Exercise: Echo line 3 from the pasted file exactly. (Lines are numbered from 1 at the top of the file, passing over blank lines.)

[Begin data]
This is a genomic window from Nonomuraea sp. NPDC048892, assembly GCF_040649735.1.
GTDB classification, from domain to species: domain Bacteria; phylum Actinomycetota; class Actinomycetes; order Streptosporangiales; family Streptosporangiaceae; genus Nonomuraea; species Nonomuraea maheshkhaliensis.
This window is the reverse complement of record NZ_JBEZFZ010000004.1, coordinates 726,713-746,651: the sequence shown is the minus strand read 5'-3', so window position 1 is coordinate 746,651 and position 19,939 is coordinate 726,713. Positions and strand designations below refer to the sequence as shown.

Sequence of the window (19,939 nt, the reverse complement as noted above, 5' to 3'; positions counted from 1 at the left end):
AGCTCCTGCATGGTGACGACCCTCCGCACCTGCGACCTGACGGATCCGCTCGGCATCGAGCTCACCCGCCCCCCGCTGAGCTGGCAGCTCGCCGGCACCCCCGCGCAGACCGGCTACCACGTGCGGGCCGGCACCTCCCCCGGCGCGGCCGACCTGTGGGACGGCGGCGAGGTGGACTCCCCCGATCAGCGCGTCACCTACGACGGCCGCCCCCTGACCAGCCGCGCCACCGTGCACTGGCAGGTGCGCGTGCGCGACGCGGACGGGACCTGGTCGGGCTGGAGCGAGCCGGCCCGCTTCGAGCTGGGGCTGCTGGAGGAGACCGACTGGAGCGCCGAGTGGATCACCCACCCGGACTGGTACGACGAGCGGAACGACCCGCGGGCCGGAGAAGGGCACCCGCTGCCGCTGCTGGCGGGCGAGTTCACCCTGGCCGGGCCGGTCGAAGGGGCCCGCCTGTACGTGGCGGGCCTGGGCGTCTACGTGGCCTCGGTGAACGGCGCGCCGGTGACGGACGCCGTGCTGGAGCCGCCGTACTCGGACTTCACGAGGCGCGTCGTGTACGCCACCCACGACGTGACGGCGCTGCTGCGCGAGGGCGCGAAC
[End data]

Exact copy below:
This window is the reverse complement of record NZ_JBEZFZ010000004.1, coordinates 726,713-746,651: the sequence shown is the minus strand read 5'-3', so window position 1 is coordinate 746,651 and position 19,939 is coordinate 726,713. Positions and strand designations below refer to the sequence as shown.